The UK economy shrank by 0.2% in the first three months of this year, plunging the country back into recession.
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The double-dip recession will result in even more of a squeeze for households up and down the country, many of whom are already struggling with money problems and debt.
The Office for National Statistics (ONS) has revealed that the economy shrank by 0.2% in the first quarter of 2012, meaning the UK is now back in recession.
The technical definition of a recession is two quarters of economic contraction. After the economy’s reduction of 0.3% in the final quarter of 2011, there had been fears that the UK would be plunged back into recession.
Those fears were realised, with a sharp fall in construction output given as the main reason for the contraction.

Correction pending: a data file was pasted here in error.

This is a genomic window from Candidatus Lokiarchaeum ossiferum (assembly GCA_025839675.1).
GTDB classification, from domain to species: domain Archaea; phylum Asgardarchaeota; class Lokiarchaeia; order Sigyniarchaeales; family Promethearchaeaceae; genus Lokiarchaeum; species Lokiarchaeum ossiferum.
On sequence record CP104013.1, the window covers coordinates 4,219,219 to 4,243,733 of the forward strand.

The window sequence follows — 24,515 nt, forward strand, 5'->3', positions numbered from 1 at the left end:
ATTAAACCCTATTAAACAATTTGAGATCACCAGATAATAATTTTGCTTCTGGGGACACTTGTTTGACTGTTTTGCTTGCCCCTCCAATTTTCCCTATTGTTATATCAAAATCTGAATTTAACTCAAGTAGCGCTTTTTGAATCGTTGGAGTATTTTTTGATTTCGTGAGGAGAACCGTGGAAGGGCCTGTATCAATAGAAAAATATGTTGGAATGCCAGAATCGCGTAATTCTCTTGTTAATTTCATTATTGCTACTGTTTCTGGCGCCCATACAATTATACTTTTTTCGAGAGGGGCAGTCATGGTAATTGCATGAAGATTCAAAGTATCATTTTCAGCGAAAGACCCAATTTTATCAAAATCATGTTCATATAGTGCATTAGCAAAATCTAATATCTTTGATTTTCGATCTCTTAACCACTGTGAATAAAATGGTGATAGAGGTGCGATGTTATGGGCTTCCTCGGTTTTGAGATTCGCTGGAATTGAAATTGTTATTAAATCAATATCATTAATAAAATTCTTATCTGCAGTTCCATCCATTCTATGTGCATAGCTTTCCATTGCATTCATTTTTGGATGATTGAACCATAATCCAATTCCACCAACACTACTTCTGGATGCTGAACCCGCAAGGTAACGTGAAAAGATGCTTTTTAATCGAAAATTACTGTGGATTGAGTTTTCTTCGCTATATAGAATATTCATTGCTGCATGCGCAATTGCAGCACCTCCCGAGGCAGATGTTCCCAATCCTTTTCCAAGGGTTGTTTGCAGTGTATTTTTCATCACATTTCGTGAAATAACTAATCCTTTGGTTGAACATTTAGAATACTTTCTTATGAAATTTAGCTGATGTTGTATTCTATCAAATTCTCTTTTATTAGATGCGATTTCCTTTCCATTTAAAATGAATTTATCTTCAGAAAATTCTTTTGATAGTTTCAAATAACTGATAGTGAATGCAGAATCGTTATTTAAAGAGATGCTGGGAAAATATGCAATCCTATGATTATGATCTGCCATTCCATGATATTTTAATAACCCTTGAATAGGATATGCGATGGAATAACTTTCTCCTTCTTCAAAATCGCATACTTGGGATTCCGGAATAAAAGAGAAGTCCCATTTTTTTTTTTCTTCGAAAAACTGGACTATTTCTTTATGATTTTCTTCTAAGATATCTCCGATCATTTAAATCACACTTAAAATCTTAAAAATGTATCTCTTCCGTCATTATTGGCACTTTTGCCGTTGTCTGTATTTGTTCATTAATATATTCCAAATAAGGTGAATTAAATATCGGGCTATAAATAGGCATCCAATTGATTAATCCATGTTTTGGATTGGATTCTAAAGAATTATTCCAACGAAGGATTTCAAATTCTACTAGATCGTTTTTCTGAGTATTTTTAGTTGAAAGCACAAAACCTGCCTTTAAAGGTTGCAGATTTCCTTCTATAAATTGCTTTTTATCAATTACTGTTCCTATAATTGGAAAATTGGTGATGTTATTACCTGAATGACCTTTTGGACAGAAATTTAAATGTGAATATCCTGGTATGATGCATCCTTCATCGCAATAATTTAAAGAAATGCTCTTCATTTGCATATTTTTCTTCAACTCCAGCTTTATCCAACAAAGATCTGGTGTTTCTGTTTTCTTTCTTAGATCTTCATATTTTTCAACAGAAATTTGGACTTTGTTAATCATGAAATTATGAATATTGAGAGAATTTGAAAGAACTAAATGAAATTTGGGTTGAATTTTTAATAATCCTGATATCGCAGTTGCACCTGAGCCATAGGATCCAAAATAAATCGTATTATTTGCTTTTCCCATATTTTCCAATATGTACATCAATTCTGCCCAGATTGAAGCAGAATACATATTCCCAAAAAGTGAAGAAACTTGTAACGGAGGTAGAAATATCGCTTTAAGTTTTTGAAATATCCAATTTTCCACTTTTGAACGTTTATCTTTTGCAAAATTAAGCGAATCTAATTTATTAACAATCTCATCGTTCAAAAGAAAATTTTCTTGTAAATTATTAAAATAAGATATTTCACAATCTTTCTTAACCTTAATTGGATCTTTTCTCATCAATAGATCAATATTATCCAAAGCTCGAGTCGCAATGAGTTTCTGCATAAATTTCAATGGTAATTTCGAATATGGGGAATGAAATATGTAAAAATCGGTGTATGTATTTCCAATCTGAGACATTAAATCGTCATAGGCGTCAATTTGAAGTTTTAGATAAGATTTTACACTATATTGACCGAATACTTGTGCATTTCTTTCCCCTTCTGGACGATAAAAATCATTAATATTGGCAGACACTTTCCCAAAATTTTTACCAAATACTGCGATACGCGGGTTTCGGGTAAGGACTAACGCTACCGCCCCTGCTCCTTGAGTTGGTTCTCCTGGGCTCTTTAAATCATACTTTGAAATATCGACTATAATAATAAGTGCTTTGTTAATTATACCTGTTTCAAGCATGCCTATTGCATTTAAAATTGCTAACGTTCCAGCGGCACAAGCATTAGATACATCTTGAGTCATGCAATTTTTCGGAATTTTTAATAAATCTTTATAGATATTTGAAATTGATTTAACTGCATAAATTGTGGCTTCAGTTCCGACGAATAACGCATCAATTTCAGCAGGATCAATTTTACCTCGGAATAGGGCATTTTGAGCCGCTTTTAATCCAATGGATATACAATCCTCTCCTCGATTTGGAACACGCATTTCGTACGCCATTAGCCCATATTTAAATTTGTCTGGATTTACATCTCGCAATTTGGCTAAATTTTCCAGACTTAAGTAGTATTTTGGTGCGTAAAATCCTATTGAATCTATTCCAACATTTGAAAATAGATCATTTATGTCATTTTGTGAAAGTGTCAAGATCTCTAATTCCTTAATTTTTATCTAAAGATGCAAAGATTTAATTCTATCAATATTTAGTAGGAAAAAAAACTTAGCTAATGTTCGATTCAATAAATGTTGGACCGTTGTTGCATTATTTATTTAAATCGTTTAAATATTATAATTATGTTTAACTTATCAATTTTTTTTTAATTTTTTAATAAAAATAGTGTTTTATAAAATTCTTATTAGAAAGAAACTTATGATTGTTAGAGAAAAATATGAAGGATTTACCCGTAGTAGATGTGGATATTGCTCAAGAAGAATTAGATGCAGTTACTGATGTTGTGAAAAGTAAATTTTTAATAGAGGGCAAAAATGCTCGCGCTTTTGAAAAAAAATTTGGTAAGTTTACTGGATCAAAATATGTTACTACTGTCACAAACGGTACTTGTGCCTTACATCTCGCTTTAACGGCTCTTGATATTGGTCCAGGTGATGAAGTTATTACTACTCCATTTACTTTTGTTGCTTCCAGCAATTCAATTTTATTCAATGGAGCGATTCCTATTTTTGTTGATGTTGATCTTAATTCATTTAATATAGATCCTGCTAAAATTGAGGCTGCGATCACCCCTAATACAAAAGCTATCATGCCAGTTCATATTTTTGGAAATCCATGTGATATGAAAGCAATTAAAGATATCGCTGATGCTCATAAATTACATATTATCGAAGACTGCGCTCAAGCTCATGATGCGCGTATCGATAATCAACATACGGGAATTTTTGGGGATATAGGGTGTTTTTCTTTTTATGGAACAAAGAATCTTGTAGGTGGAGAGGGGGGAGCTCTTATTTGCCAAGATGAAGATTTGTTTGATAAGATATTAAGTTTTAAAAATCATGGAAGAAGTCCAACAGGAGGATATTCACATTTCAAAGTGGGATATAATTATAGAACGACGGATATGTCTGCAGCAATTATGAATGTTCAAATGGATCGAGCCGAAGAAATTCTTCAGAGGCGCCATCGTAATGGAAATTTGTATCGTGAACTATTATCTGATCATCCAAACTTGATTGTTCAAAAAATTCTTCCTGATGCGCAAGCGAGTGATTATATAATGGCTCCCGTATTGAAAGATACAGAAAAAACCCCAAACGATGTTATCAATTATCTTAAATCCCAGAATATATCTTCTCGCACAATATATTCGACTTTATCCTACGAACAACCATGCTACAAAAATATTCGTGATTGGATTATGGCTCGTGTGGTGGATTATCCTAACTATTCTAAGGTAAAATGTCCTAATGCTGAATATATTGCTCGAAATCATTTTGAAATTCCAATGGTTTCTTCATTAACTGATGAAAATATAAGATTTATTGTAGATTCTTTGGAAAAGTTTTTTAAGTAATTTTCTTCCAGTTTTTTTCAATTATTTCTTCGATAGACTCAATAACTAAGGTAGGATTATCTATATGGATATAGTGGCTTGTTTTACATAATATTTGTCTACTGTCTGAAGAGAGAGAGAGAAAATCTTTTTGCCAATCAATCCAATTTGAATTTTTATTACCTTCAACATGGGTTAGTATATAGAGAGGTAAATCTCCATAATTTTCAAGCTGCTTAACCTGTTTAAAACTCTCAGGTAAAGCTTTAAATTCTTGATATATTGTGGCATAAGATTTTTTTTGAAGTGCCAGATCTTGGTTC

The ONS said that construction output fell by 3%, while production industry output fell by 0.4% and output in the service sector fell by 0.1%.
The double-dip recession may have only just been officially confirmed, but many have said economic recovery since the first recession has not been seen by most people.
“Whilst the technical recession might have only just returned, unfortunately the people’s recession never really went away,” said Joanna Elson OBE, Chief Executive of the Money Advice Trust.
“Unemployment has been rising, earnings growth has lagged a long way behind inflation, and Government spending cuts mean that welfare benefits have been squeezed.”
The announcement is bad news for the treasury, as its austerity measures have so far failed to boost economic growth.
“It’s a very tough economic situation. It’s taking longer than anyone hoped to recover from the biggest debt crisis of our lifetime – even after the recent fall in unemployment,” said Chancellor George Osborne.